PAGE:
October 11th, 2010

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New Media Spin=foreclosures are good?

I am always impressed at the way our media pivots to tell us anything we might think is good is really bad, and vice versa.

Consider the current screw up over mortgage paperwork. From a public policy perspective, this is a fantastic opportunity to get positive changes for everyone. Why? Because the financial industry now has something it desperately needs -- clear rules for settlement of titles. Furthermore, for quite some time now people have been pointing to the glut of foreclosures as a problem depressing the industry because it creates vacant neighborhoods, increases inventory on the market, and constitutes dead weight on bank balances (the "toxic assets") we were all so worried about.

But instead of an opportunity, or simply a relief from the press of foreclosure for hard hit families, the press is busy explaining to us why a foreclosure moratorium is bad.

Mind you, the utter failure of any leaders in public policy to seize the instant opportunity is equally depressing. But consider legislation which provided for a uniform system of title settlement, coupled with reform of the bankruptcy code to permit "cram down" as part of personal bankruptcy (i.e., restructuring residential mortgage terms as we do commercial debt to create a payment plan rather than simple seizure) and a general revaluation of foreclosed and distressed properties to reset the real estate market back to something sensible. Such a bill would give banks what they want and need in exchange for concessions on a key policy point that benefits consumers, the economy as a whole, and even lending institutions as a whole.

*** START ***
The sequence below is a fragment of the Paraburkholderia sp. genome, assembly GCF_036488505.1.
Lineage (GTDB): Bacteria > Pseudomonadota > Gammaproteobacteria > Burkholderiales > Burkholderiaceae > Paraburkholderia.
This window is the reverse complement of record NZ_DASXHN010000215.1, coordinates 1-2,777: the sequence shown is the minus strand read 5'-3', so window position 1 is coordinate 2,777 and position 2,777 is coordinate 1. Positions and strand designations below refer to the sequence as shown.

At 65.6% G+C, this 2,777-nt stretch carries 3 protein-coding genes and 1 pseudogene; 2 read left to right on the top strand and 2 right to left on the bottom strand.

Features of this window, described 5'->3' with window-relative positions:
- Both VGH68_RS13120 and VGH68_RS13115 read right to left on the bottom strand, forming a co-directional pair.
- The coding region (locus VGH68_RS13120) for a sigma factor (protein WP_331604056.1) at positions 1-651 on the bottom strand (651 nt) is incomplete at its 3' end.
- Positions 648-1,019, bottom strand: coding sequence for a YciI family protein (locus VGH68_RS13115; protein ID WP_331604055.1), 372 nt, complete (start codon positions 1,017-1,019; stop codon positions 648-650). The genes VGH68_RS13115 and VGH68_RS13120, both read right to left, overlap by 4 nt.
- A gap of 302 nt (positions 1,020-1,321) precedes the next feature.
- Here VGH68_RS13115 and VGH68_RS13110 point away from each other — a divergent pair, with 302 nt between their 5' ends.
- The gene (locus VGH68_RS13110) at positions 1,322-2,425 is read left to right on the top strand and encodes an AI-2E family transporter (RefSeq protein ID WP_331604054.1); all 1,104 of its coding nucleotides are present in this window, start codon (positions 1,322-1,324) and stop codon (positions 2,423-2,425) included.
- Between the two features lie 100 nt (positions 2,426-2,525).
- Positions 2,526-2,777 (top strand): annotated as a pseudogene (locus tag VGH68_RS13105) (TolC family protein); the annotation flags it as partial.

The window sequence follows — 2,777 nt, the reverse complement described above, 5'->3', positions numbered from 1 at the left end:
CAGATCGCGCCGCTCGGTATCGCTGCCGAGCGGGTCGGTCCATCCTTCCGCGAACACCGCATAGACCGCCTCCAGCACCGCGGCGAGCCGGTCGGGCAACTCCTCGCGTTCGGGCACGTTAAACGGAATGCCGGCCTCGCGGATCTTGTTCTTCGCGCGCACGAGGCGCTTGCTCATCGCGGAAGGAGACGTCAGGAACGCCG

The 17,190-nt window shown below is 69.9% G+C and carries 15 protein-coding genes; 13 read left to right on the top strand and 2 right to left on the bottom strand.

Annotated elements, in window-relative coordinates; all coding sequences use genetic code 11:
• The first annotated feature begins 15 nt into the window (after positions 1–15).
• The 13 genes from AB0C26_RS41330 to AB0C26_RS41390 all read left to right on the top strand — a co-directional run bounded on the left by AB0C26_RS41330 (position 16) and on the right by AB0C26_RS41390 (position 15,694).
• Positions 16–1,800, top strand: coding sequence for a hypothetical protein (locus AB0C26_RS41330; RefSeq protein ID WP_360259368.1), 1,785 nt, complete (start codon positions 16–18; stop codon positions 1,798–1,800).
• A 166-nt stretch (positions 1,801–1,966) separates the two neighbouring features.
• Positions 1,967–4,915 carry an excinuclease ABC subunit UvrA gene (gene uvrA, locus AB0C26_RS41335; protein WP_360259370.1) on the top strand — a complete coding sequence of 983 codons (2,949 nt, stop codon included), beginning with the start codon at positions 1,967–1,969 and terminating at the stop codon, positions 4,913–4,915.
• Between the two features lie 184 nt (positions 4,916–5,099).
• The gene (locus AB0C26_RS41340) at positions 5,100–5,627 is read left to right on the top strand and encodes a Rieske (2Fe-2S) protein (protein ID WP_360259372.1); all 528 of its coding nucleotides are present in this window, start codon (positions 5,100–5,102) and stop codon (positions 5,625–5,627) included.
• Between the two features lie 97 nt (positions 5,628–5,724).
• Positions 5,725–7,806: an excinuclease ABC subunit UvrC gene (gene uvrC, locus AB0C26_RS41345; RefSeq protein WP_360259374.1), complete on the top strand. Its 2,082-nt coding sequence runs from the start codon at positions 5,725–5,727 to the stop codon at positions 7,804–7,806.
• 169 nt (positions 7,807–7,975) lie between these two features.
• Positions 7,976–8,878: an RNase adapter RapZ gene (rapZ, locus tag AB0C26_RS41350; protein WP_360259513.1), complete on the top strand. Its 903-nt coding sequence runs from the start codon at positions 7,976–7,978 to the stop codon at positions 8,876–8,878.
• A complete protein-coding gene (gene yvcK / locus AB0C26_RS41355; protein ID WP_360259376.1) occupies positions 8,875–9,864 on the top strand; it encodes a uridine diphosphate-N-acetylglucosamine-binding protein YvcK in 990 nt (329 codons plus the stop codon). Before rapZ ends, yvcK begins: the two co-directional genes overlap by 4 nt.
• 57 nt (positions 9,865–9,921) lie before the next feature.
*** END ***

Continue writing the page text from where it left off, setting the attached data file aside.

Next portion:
But no such initiative is likely to emerge any time soon in light of the current dysfunction on our political and public policy system.
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Columbus Day And The Problem of Simple Narratives

As is become traditional Columbus Day is now a good day to remember all the nasty bad stuff in European colonial history. But Columbus Day really resists simplistic narratives.

For starters, some Europeans somewhere were eventually going to "discover" the Americas. Russian explorers eventually poked around Alaska and would have come from the other direction. Even if Columbus hadn't wandered over in 1492 convinced that he had a short cut to the Indies because the world was smaller (not rounder, smaller) than everyone else thought, ship building technology was approaching the point where such voyages were possible. Make it possible and _someone_ will do it.

Bad luck for sure it was the Spanish, right in the middle of their most arrogant conquest period. (IMO as descendant from victims of the Inquisition, the Spanish don't get nearly enough bad press in this.) There is nothing like feeling that God and History are at your back to push you into high gear on stomping all over everyone else. In the time that Columbus was discovering America, the Spanish were also attacking North Africa (having finished taking Iberia), waging war in the Mediterranean, exiling Jews and Moslems, and torturing people suspected of being secret Jews and Moslems after the fact. Not the ideal selection for First Contact.